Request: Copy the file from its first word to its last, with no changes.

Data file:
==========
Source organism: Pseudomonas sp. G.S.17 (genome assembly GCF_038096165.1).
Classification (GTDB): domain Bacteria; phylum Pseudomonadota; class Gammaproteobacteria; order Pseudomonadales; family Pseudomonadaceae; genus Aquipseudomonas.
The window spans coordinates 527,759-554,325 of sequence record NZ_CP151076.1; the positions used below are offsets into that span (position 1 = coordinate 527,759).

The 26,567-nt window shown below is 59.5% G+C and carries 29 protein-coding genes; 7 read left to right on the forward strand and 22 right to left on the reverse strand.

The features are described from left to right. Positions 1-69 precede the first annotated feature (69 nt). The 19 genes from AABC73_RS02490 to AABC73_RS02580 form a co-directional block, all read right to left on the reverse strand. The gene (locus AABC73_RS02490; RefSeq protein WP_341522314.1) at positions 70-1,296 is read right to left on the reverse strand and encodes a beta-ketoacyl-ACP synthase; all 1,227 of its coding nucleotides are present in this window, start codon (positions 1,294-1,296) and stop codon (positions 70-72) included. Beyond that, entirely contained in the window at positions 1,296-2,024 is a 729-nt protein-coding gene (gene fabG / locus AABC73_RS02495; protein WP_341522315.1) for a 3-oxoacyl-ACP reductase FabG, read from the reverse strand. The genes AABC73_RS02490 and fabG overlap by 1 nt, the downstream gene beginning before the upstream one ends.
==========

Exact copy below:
Source organism: Pseudomonas sp. G.S.17 (genome assembly GCF_038096165.1).
Classification (GTDB): domain Bacteria; phylum Pseudomonadota; class Gammaproteobacteria; order Pseudomonadales; family Pseudomonadaceae; genus Aquipseudomonas.
The window spans coordinates 527,759-554,325 of sequence record NZ_CP151076.1; the positions used below are offsets into that span (position 1 = coordinate 527,759).

The 26,567-nt window shown below is 59.5% G+C and carries 29 protein-coding genes; 7 read left to right on the forward strand and 22 right to left on the reverse strand.

The features are described from left to right. Positions 1-69 precede the first annotated feature (69 nt). The 19 genes from AABC73_RS02490 to AABC73_RS02580 form a co-directional block, all read right to left on the reverse strand. The gene (locus AABC73_RS02490; RefSeq protein WP_341522314.1) at positions 70-1,296 is read right to left on the reverse strand and encodes a beta-ketoacyl-ACP synthase; all 1,227 of its coding nucleotides are present in this window, start codon (positions 1,294-1,296) and stop codon (positions 70-72) included. Beyond that, entirely contained in the window at positions 1,296-2,024 is a 729-nt protein-coding gene (gene fabG / locus AABC73_RS02495; protein WP_341522315.1) for a 3-oxoacyl-ACP reductase FabG, read from the reverse strand. The genes AABC73_RS02490 and fabG overlap by 1 nt, the downstream gene beginning before the upstream one ends.